Fort Ord Clean-Up Crew Faces Skeptical Public
September 24, 2012
The Fort Ord Reuse Authority's Environmental Services Cooperative Agreement Remediation Program faced a prickly public at a community information meeting last Thursday.
ESCA and its contractors presented an update on plans to investigate munitions on 12 acres of the Parker Flats area of the former Fort Ord. The work, scheduled for 7am-5pm Monday-Friday from October through December, will mean the leveling of many oak trees and hard closures along the 8th Avenue and Parker Flats access corridors on the former Fort Ord.
Those paved roads are popular among Fort Ord recreational users, and their closures compound public anger over FORA's crackdown on people using the surrounding dirt trails. While the so-called "Happy Trails" have been technically off-limits to the public since the former Army base's closure in the mid-1990s, FORA has until recently turned a blind eye to the thousands of hikers, bikers and equestrians who use them. Many view them as de facto public paths.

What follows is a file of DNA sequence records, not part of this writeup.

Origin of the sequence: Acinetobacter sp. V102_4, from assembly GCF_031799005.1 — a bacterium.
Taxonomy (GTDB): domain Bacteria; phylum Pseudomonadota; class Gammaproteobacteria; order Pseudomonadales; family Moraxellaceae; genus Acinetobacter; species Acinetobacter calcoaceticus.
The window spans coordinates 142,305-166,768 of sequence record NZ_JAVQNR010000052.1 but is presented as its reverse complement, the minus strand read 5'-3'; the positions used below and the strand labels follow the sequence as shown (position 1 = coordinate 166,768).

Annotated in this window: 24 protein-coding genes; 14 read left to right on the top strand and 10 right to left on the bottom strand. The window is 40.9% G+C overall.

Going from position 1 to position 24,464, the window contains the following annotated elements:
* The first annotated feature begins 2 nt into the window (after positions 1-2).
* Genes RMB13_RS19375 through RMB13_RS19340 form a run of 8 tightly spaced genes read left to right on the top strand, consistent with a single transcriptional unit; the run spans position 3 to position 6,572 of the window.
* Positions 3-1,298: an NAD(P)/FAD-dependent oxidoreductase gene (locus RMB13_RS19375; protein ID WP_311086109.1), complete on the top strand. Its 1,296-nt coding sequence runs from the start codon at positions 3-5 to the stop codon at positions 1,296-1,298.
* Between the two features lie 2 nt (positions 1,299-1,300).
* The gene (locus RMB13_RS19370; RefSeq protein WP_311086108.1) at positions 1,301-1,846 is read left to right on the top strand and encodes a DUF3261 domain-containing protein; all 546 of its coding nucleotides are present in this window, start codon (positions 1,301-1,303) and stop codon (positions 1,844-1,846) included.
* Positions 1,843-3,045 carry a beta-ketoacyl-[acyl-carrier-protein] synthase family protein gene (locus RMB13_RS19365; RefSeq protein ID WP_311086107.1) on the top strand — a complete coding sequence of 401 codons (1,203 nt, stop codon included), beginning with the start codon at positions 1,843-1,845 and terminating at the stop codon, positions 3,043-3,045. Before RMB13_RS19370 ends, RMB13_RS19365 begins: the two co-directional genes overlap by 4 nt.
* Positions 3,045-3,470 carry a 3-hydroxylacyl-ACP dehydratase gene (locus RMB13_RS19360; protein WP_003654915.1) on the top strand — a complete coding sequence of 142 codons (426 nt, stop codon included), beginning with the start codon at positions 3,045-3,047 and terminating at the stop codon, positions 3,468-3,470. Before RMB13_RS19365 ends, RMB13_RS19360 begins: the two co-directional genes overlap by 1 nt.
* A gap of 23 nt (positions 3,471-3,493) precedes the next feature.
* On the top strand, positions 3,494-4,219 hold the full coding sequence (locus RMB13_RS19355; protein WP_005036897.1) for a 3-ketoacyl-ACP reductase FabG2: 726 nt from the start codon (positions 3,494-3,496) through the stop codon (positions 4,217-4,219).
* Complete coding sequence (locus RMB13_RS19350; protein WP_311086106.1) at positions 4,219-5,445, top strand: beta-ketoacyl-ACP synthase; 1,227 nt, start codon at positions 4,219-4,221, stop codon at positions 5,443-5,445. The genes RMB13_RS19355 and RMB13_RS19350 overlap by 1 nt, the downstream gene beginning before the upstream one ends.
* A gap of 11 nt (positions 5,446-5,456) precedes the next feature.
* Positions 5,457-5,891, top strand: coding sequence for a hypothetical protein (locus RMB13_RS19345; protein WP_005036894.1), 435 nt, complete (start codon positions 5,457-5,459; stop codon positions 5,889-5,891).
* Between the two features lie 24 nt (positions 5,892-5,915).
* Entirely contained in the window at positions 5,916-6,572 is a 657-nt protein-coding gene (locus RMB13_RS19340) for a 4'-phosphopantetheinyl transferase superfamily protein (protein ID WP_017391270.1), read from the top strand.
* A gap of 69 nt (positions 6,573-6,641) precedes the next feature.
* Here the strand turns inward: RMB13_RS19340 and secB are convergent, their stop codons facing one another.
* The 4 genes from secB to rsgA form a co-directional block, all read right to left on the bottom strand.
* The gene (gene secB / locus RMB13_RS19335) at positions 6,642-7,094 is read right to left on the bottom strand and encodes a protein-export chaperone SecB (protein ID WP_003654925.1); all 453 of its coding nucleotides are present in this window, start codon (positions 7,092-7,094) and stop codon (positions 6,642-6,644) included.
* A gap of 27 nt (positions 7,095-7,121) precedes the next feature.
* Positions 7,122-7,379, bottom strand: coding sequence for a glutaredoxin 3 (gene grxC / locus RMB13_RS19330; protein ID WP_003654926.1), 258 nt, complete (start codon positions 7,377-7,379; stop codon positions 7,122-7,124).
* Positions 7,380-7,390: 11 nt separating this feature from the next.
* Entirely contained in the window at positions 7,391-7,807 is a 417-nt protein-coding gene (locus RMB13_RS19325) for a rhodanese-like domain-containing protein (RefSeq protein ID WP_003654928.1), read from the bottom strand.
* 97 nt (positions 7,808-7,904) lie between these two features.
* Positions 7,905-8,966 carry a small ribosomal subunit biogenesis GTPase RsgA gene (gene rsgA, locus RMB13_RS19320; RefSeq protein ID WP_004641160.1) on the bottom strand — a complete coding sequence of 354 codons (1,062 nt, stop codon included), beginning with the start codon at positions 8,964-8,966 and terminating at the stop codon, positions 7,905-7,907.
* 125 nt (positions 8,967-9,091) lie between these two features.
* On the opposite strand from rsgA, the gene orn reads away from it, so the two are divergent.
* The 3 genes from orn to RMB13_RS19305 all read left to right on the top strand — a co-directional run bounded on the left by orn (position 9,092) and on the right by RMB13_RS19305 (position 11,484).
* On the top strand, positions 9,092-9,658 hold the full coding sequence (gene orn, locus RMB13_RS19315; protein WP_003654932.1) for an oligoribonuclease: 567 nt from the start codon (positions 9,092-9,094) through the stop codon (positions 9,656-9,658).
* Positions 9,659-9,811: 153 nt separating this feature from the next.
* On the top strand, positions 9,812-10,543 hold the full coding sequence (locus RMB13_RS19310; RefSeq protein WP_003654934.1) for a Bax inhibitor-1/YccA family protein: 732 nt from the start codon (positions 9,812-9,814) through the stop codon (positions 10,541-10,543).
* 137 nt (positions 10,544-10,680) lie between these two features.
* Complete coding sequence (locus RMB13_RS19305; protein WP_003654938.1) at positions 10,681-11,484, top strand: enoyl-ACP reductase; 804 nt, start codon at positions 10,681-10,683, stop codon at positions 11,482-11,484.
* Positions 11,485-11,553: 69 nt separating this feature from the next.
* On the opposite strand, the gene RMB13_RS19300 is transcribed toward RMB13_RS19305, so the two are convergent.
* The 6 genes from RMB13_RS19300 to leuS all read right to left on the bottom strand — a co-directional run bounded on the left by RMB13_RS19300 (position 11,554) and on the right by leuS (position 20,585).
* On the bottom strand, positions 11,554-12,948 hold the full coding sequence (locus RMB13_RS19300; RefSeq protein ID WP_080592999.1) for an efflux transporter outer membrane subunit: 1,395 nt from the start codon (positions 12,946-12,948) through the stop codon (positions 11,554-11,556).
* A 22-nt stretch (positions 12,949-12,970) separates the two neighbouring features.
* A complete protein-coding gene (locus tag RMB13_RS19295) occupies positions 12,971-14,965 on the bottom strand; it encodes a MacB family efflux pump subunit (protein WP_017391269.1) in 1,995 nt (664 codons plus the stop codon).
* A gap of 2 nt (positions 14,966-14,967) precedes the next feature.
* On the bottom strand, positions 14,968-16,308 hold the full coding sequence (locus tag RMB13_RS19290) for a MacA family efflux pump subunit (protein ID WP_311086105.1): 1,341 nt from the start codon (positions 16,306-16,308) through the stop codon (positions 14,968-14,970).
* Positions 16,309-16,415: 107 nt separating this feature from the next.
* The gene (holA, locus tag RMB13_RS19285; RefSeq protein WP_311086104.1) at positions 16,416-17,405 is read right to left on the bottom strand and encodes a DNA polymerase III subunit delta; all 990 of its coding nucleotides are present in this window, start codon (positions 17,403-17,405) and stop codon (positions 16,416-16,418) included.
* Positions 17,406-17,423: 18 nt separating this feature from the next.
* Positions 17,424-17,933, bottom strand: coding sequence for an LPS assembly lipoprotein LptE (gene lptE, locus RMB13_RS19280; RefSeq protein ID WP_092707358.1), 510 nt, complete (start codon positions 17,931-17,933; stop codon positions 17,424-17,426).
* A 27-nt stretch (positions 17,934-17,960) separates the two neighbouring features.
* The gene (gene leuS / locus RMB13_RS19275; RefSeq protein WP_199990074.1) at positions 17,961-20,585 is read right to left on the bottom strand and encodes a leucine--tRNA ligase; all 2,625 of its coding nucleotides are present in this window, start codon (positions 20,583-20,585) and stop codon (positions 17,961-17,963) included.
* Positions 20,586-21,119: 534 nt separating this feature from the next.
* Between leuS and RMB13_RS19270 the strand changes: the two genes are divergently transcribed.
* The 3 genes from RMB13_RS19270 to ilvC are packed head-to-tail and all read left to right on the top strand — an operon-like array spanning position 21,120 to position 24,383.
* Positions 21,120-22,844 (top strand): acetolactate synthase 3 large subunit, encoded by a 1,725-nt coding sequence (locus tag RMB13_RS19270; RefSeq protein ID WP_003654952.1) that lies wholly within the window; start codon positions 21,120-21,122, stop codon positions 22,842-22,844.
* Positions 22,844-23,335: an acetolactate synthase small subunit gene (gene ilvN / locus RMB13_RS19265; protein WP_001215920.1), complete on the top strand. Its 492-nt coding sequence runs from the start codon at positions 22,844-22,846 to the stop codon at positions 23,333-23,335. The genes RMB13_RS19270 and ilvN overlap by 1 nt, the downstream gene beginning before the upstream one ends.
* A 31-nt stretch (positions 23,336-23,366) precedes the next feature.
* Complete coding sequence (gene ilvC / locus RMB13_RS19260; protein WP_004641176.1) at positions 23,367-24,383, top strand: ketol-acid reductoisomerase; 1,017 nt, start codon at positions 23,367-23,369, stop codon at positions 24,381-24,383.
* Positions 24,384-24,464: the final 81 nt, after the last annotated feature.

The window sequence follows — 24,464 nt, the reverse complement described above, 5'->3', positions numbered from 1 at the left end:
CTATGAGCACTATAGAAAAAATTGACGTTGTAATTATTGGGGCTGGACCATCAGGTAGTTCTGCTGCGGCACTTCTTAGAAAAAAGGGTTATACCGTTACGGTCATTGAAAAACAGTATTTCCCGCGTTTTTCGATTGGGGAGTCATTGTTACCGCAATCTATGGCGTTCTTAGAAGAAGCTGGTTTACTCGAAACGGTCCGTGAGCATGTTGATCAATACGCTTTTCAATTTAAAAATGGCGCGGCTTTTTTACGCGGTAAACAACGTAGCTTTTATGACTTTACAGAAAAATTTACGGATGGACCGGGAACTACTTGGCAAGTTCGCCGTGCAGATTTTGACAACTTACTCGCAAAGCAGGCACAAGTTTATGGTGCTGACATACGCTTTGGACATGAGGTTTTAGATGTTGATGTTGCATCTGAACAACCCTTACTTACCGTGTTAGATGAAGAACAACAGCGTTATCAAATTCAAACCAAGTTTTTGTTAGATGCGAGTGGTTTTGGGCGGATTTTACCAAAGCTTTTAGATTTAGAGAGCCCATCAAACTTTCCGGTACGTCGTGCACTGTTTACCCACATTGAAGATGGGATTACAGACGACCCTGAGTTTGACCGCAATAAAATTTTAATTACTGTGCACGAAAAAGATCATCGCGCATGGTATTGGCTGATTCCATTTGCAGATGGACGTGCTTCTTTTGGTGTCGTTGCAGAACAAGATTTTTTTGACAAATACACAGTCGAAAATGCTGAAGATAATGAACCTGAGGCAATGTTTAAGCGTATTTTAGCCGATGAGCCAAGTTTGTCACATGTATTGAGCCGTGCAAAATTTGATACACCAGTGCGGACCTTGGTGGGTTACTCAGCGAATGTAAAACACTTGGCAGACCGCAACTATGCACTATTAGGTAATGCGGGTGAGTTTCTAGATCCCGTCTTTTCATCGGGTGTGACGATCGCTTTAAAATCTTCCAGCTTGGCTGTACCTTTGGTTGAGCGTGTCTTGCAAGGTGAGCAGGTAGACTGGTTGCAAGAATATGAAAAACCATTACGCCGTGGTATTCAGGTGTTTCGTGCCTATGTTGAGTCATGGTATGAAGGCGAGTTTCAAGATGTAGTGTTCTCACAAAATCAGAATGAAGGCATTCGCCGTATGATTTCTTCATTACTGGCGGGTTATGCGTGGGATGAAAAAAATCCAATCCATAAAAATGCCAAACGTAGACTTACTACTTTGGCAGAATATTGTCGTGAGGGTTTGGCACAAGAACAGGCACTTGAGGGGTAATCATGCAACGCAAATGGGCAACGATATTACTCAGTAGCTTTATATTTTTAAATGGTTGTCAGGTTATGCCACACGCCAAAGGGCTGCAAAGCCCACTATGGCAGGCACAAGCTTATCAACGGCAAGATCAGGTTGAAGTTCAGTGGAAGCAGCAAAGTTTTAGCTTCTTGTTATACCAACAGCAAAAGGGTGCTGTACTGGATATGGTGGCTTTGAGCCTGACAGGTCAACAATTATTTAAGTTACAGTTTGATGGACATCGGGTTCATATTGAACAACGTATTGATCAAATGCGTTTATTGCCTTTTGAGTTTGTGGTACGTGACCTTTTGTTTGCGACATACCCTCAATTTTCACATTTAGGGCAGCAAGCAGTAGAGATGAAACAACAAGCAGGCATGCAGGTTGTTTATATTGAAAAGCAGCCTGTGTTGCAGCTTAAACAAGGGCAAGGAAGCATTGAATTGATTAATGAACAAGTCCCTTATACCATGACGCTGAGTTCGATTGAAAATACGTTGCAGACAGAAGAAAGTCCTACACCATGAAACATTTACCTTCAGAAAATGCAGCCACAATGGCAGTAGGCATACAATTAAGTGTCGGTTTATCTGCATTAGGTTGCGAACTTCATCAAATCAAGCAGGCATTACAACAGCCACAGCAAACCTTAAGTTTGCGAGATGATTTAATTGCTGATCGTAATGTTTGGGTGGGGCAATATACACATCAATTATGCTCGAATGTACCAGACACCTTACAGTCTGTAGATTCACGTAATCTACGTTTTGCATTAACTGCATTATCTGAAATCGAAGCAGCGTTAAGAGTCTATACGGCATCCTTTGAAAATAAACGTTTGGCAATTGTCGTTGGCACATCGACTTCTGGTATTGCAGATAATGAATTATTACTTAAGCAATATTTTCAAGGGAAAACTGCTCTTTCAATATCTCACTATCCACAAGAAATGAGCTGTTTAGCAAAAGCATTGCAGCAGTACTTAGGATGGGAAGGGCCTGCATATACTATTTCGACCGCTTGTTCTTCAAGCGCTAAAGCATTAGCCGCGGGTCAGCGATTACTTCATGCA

At the Sept. 20 meeting, packets on the seats detailed six documented incidents—all of them in the 1940s-1970s—in which people, mostly children, were seriously injured or killed by munitions after trespassing in closed Fort Ord areas.
FORA staff and their contractors detailed plans to remove underbrush and small trees in order to look for potentially dangerous weapons in the area. They said they will make an effort to avoid the larger trees, aged up to about 120 years, on a case-by-case basis. But pressed by Veterans Wild Fort Ord attorney Zan Henson (pictured above), they could not provide hard criteria used to make that determination.
LeVonne Stone of the Fort Ord Environmental Justice Network asked about protecting nearby residents from the impacts of controlled fires. The staff assured her no burns were planned for the Parker Flats area, but she persisted in questioning the larger Fort Ord Base Reuse Plan. "Why is it that we're talking about putting houses and schools in some place they should not be?" she asked.
Touching on a key issue in the debate over Fort Ord munitions clearing, the presenters emphasized that law requires cleanup to be done "to the reasonable future use of the area." Although Parker Flats area in question was mostly used for field exercises like camping and bivouac training, they said, earlier munitions removals have yielded discarded blanks, hand grenades, white-phosphorous grenades and other dangerous weaponry.
High-tech munitions detection methods have allowed ESCA officials to limit the current clearance project to 12 instead of 150 acres, and modify a former plan to remove the first 12-18 inches of soil across the entire area, one official said. "That's really good news."